Practice = Good, Lesson = Bad

March 4, 2011 at 08:38 PM ·

I really don't know why this is... My teacher is actually a good friend of mine, and we have a good working relationship as well. But for some reason, my playing during lessons is, well, pretty crappy.

When I practice at home, I take a long time to warm up; I do scales, some simple Kreutzer to get the blood flowing, maybe some simple Schradieck, shifting execrises, etc. After a while of that, I'm ready to work on pieces. I'm usually able to draw a nice tone, and work on dynamics. For the most part, in my practice room, it sounds OK (that's debatable, of course).

But come lesson time, it's different; intonation is way off, tone is mousy, dynamics are non-existent. It's not that I'm nervous playing in front of my teacher, but there's a lack of confidence at work, I think partly because it's in a studio with other people who can hear me, and partly because I have no time to warm up before a lesson. I leave work, get to the studio, pull out the fiddle, and have a half-hour or so lesson. There's no warm-up time, but I need to warm up to build confidence in my tone and intonation.

So, does anyone else find that they do well at home, but bomb out during a lesson?

Replies (31)

March 4, 2011 at 09:04 PM ·

"So, does anyone else find that they do well at home, but bomb out during a lesson?"

Yes, you're not alone.

March 4, 2011 at 09:24 PM ·

 Same  :/

March 4, 2011 at 09:36 PM ·

Oh GOD yes...I struggled with that too! (although I was terrified of most of my teachers)

I finally learned to overcome that by "practicing" getting into the zone without the luxury of a long warm-up. I did this by approaching my violin, COLD, in the practice room.....and I would sit quietly and imagine myself going through the usual routine of warming up, sounding crappy, fixing it, until everything was sounding pretty good. THEN, I would pick up my violin, pretending that I had already warmed up, and I sounded pretty good. (the better I got at visualization, the better I sounded)

I also apply this technique to passages that I usually screw up on the first attempt, but nail it on the second attempt.....I HAD to learn to nail it COLD on the FIRST attempt....so I would stand and look at that passage, fully understanding what usually went wrong with it, and I'd let it run through my mind once with the mistake, then I'd pick up the violin and play it as if it were my second time through. I realize that what I'm saying is that I visualized the MISTAKE, which is BAD ADVICE....but I think it triggered my defenses to AVOID that mistake, and it worked for me.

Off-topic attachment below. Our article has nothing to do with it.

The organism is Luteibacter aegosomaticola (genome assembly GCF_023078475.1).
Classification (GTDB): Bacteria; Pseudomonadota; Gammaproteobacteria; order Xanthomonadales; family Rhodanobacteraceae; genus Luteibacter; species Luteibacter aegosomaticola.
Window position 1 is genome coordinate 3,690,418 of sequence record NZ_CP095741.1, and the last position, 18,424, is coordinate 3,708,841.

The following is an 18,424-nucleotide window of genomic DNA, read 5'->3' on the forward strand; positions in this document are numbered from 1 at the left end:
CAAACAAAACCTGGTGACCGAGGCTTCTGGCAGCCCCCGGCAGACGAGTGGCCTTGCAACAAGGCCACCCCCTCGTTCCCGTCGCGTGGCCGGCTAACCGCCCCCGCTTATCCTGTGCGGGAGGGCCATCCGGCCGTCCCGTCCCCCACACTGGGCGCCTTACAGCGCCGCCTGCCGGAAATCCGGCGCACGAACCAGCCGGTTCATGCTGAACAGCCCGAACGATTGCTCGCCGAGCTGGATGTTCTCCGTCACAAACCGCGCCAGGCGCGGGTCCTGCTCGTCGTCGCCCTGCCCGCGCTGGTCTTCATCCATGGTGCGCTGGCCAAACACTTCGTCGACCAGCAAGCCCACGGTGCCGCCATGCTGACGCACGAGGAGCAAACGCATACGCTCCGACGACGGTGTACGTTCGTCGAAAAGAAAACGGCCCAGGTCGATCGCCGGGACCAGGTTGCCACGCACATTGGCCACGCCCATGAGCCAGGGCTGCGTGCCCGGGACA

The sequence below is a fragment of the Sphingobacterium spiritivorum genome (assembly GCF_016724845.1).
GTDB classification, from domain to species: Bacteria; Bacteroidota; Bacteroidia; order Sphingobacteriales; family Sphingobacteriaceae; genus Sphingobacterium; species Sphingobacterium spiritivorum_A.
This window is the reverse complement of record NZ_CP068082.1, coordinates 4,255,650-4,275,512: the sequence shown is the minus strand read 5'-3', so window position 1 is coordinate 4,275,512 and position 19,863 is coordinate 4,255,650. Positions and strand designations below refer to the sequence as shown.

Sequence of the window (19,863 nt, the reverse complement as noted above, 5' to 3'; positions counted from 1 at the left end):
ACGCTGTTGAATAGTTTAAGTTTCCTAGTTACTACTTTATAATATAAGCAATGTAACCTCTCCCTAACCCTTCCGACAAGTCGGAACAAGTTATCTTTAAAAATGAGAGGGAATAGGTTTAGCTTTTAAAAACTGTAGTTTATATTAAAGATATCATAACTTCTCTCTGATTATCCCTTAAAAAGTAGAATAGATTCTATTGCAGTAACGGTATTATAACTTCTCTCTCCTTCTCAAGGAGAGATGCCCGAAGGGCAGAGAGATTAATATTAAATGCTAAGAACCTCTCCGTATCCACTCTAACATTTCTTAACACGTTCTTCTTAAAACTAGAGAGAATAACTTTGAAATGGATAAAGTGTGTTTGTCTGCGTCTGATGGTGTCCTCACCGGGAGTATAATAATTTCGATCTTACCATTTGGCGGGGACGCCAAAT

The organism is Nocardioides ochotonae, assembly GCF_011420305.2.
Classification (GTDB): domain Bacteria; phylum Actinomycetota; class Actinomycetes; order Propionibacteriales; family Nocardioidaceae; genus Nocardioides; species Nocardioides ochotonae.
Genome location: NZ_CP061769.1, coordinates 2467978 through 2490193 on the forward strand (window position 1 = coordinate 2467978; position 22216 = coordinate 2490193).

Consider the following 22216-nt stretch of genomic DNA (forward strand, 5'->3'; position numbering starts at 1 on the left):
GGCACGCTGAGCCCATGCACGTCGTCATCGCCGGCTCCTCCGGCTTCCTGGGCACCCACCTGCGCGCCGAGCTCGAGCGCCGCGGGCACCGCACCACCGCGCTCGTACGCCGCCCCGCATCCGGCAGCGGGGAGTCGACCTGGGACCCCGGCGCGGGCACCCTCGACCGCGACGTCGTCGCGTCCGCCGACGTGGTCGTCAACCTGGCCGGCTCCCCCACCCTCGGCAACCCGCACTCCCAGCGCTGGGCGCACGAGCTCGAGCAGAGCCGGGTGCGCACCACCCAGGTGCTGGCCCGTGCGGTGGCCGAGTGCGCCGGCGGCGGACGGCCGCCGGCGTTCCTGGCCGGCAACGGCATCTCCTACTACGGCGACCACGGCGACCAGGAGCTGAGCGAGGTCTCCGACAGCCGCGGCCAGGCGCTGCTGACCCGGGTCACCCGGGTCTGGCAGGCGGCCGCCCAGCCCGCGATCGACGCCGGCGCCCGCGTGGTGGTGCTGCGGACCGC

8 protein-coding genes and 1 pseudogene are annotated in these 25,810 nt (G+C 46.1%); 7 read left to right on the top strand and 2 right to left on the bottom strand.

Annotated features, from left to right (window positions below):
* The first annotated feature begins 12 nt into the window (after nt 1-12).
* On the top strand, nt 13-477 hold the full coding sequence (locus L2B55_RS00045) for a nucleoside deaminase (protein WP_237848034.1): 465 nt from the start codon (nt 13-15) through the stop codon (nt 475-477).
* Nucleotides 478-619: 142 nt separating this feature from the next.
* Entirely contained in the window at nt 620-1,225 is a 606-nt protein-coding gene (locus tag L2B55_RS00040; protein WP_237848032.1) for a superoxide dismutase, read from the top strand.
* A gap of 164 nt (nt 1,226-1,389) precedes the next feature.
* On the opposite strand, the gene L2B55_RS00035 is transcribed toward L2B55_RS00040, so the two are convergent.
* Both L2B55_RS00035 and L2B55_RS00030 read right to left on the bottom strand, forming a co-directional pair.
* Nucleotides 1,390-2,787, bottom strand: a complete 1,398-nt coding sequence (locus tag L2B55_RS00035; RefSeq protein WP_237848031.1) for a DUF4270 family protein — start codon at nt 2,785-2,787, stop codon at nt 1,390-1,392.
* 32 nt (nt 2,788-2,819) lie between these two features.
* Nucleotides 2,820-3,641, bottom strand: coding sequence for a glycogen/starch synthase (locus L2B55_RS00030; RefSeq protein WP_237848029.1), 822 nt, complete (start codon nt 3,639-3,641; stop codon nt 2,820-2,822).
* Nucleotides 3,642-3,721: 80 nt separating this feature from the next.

There's alot of power in mental visualization...but it takes practice just like anything else.

--Lora

March 4, 2011 at 10:17 PM ·

The Inner Game of Tennis by W. Timothy Gallwey

March 4, 2011 at 11:11 PM ·

David, yes!!!  I'm the same...

And I'll tell you why I mess up (but reasons are as different as people are)

I know my teacher since many years and don't feel stressed at all. (so it's not a nerve issue)

-  My lesson are in my teacher's basements and I don't know why, I freeze terribly there (it's not her fault.  Any normal human being would be find in her basement)  It's me that freezes if a room isn't very warm.  (I dress warm, wear shoes and eat well before lessons but it doesn't help) 

- I have tiny hands and possibly Raynard's syndrome (chronic freezing hand problems) so I need to play much to play well.  At a lesson, you play  -  you stop   -  you play  - you stop  etc  That kills me because my hands become cold when I stop playing when my teacher tells advice on what I'm doing. 

 

So, for me the solution would be to have lessons in a warm room and to have been able to play much that day.  I have these conditions when I have my lessons at the conservatory and I play better.  But it's not always possible for me to go there. 

I'm anxious to see the other's replies.

Good luck!

Anne-Marie

PS: Laura has very good advice and I often do this.  But in my case, I've realized over the years that I'm never going to have the sound I want out of tiny iced hands and fingers on first try.  My teacher tells a good player should play well at any time, in any state.  Ideally yes I agree, but not everyone is physiologically made that way!  Just a few lucky ones imho